A Black Year's Resolution

Welcome to 2018! There are numerous milestones in Black history that will be celebrated on this trip around the sun. The year 2018 will mark fifty years of what many consider to be the end of the Civil Rights Movement. Fifty years and a Black president later, one thing is clear: No one is coming to save us. We will have to save ourselves. Saving ourselves starts with how we think and treat one another. A new year can bring an opportunity for Black people to think differently; an opportunity for a Black Year's resolution.

On an individual level, we articulate our commitment to thinking differently in the form of New Year’s resolution. After all, what is a new year without a promise of what we will do less or more? We make resolutions for a good reason: because we want to be better. Say what you want about whether individuals actually stick to their resolutions. Whether they are adhered to or not, the process of creating a resolution allows for the reflection that is a necessary, though not sufficient, to create change.

Who can argue that for all of our progress, there is still work for Black people to do within our community? Who can deny that this is the perfect time for community reflection and consideration of what we want to do less and more? Ultimately, there are things we, as a Black community can commit to that will allow us to be stronger and work together to better identify solutions to the problems we face. All of this got me to thinking, “What if each of us thought about a Black Year’s Resolution as a way that we will commit to being intraracially – among ourselves? What if we began this year thinking about how we can each combat the harmful effects of internalized racism, effects that often manifest in our relationships with one another?”

So, here are my Black Year’s resolutions:

1.       More accepting of differences within the Black community.

The notion that there is complete uniformity of Black thought and behavior is not an idea that was created by us - it forced upon us. This narrative was done out of necessity and for the express benefit of those who have sought to subjugate us throughout history. The process of minimizing individuality goes hand-in-hand with the process of dehumanizing. But as we recognize our full humanity it is important that we allow for differences of opinion and experiences within our community. Our differences should not lead to questioning someone’s Blackness. Let’s evolve to allow one to be Black and be of a different religion (or no religion), Black and of a different political party (or no political party), Black and with certain interests. When we act counter to this, we weaken ourselves and perpetuate the idea that we are a monolith and incapable of individual thought.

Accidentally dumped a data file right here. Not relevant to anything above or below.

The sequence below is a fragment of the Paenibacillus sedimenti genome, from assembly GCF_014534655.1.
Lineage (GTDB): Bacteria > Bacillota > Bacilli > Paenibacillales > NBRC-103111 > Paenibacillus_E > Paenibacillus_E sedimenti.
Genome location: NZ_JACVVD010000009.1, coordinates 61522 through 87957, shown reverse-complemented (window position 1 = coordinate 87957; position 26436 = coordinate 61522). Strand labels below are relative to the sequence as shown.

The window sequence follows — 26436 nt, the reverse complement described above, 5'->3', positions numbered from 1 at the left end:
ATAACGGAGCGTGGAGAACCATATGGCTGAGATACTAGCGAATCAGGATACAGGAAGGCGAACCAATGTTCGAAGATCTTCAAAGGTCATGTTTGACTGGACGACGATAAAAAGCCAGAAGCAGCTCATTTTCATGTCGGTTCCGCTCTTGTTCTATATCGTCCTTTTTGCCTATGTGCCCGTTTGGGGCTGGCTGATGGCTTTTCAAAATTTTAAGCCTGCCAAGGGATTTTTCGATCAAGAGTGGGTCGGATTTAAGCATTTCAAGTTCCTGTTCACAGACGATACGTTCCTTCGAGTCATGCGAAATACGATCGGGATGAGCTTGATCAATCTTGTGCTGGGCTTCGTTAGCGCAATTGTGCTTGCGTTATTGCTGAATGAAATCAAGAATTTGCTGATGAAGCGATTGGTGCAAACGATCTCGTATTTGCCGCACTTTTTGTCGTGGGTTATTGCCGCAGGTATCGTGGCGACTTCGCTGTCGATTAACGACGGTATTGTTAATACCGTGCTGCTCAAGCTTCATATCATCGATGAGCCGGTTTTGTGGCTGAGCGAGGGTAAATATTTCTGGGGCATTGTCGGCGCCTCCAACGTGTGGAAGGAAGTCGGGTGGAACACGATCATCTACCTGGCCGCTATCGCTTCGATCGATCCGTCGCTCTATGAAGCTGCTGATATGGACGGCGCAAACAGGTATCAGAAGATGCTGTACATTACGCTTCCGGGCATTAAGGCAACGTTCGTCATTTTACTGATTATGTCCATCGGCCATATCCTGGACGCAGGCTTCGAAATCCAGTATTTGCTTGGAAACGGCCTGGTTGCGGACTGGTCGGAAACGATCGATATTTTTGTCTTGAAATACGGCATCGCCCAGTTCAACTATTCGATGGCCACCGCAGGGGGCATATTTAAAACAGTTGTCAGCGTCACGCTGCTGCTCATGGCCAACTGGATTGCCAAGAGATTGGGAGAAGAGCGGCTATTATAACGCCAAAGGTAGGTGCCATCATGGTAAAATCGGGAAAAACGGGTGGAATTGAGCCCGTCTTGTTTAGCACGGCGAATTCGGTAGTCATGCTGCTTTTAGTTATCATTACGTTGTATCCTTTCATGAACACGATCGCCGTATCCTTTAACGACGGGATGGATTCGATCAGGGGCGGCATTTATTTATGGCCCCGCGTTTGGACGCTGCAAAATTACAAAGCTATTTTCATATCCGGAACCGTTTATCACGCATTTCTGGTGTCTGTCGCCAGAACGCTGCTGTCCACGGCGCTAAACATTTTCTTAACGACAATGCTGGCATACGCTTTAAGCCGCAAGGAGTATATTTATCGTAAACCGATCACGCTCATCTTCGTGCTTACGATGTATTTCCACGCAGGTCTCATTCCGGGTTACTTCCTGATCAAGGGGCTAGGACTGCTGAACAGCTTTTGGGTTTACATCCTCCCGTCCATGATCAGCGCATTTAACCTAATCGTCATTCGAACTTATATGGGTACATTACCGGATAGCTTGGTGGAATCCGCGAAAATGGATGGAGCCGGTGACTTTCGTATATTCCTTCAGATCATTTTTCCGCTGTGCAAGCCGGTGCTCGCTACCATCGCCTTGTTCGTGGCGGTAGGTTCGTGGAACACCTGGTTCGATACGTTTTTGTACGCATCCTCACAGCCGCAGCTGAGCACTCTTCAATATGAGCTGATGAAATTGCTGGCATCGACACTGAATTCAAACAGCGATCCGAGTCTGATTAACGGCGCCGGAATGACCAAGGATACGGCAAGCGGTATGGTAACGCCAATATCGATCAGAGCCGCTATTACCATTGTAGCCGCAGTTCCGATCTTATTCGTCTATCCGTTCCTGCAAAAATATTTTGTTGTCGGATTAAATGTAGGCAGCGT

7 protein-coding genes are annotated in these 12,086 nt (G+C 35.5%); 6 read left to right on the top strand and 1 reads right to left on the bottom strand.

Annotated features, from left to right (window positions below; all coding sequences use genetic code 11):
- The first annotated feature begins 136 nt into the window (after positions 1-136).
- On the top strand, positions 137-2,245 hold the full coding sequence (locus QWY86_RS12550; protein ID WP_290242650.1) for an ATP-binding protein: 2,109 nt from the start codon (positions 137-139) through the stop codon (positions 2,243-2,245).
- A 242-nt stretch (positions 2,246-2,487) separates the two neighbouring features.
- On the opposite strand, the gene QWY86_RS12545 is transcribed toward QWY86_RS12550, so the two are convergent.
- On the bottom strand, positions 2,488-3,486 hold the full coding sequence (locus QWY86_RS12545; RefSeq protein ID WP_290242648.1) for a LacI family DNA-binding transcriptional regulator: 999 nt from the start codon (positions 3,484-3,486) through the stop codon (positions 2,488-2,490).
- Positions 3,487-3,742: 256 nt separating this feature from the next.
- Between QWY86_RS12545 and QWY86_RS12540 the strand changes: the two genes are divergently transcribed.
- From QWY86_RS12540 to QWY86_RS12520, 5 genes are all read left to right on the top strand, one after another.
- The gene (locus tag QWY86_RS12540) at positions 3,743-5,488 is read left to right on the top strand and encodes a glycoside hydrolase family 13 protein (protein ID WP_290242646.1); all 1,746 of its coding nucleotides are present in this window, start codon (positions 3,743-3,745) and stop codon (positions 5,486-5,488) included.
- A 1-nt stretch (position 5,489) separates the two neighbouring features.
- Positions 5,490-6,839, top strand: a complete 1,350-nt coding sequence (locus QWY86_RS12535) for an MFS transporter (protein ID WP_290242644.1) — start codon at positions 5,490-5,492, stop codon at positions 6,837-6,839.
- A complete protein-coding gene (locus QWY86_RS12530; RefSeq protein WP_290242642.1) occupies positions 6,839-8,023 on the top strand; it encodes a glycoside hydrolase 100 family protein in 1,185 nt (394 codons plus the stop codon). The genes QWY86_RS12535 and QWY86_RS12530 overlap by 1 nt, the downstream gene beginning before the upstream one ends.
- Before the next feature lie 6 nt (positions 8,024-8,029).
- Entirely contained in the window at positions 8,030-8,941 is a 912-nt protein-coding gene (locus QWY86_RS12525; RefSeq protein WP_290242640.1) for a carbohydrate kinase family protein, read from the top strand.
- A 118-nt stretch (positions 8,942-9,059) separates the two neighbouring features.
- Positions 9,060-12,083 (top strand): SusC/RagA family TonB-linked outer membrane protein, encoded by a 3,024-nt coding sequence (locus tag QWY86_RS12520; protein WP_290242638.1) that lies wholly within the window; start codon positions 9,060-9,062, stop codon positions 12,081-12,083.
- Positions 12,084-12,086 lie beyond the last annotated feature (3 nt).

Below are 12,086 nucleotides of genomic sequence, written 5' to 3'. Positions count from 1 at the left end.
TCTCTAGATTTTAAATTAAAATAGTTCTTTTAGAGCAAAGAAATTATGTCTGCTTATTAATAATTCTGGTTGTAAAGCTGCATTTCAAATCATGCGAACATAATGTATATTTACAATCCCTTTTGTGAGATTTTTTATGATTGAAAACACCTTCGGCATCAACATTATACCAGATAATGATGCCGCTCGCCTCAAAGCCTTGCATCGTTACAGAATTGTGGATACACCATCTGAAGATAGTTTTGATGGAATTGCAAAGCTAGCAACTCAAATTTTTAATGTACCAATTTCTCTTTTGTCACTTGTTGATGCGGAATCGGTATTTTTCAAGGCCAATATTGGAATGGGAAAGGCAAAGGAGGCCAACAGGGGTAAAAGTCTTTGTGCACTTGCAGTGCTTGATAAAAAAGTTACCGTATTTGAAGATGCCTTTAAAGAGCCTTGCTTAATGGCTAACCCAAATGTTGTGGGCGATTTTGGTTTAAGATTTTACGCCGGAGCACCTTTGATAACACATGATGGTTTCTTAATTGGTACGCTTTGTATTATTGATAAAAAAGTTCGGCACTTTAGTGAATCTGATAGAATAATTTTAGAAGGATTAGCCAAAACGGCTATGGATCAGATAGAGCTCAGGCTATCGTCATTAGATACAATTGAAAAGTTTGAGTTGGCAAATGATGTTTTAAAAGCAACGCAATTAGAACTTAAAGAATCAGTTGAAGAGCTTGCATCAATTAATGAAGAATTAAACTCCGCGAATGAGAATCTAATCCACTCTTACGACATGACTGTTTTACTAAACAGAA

2.       Less class division.

One of the most important things that we can do as an oppressed community is to form solidarity along class lines. We are all familiar with the idea of “divide and conquer.” And what divides Black people more than anything is class. This, too, is by design. Paulo Freire, a Brazilian organizer and educator, in his book Pedagogy of the Oppressed, says “The oppressed, instead of striving for liberation, tend to become themselves oppressors.” Far too often, when one of us achieves economic security, the tendency is shame those who have not; the fear of association becomes too great to bear. When Black people deliver blistering critiques of one another along class lines (a person or act is bougie or ghetto) we allow capitalism and its evils to make us less than we can be.

3.       More positive Black narratives.

The media is not our friend. In an age of social media we can unknowingly do more harm to our community (and each other) than we realize. Does that Worldstar video really need to be shared? Are you guilty of promoting a harmful idea about Black people that you would find offensive if a non-Black person upheld? My Grandmother used to say, “If you don’t have something good to say, don’t say anything at all.” That sage and simple advice can be used by each of us today to create a stronger community. This does not mean that you should ignore your experiences, but it does mean that you commit to thinking about your experiences critically before attributing it as a negative trait on the group.

These are my Black Year’s resolutions. What would you add to the list? What will you commit to doing for the betterment of our community? Did you write your resolution(s) down? Do you have an accountability partner?

Jyarland Daniels

CEO, Founder – Harriet Speaks

Jyarland Daniels, MBA, JD is CEO & Founder of Harriet Speaks, a racial equity and inclusion consultancy, focused on anti-black racism, that offers training, executive coaching, communications, and conflict resolution strategies for non-profits, educational institutions, and corporations. Learn more at harrietspeaks.com.